"This 27 percent increase in annual sales is a strong sign that American drivers are understanding the benefits of new clean diesel technology in terms of better fuel efficiency and reduced emissions. I fully expected clean diesel auto sales to increase further as several new diesel cars enter the U.S. market in the next couple of years.

"The new federal fuel efficiency standards that will required a 54.5 mpg average by 2025 will also boost clean diesel auto sales, as diesel cars are 20 to 40 more fuel efficient than gasoline versions," Schaeffer said. "

2011 Clean Diesel, Hybrid and Overall Market Sales By Month

The HybridCars.Com and Baum and Associates sales summary showed that clean diesel auto sales increased 27.4 percent in 2011 compared to the overall market's increase of 10.2 percent.

Month (2011 v. 2010) Clean Diesel +/- Hybrids +/- Overall Market +/-

Dec. 2011 +16.2 +8.7%

Nov. 2011 +0.7 +14.0%

Oct. 2011 +0.7) +7.5%

Sept. 2011 (-5.1) (-20.6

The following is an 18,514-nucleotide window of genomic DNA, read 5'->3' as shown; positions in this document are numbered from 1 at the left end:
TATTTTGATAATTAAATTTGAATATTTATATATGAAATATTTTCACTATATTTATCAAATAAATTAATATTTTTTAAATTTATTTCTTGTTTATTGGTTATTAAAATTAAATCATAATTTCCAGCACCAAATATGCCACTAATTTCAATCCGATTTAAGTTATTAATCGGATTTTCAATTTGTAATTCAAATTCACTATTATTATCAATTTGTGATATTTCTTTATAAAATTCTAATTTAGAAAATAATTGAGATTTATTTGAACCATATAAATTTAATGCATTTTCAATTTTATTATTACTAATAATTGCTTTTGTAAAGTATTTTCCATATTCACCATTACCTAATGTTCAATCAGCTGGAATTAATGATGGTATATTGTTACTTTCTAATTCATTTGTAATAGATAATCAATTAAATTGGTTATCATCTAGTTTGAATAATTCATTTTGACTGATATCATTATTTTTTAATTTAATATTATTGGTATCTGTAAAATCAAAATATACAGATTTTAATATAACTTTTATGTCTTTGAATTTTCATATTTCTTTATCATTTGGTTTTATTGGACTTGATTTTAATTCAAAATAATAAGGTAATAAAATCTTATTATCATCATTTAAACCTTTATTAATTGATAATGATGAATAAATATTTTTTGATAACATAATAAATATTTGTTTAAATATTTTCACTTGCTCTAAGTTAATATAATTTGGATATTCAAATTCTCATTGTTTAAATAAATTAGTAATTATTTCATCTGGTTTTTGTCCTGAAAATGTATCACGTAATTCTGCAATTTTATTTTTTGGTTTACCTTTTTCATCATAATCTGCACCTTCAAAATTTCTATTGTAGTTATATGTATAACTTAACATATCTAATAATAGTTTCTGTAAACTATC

Aug. 2011 +20.4) +7.5%

July 2011 +43.7) +0.9%

June 2011 +25.7) +7.1%

May 2011 +33.8) (-3.9%)

April 2011 +42.2 +17.7%

March 2011 +36.3 +16.8%

February 2011 +37.5 +27.2%

January 2011 +59.5 +17.2%

2011 Totals +27.4) +10.2%

New Clean Diesel Automobiles Bound For the U.S. Market

Announced This Week At North American International Auto Show

Chrysler this week at the North American International Auto Show in Detroit announced that it will be introducing a Jeep Grand Cherokee diesel in 2013 or 2014, and possibly other Jeep diesels later;
General Motors announced that a diesel version of the Cadillac ATS would available in the U.S. in the near future;
It was also announced that a diesel powered Porsche Cayenne would be coming to the U.S. in 2012.

In addition, major clean diesel announcements made prior to the Detroit show include: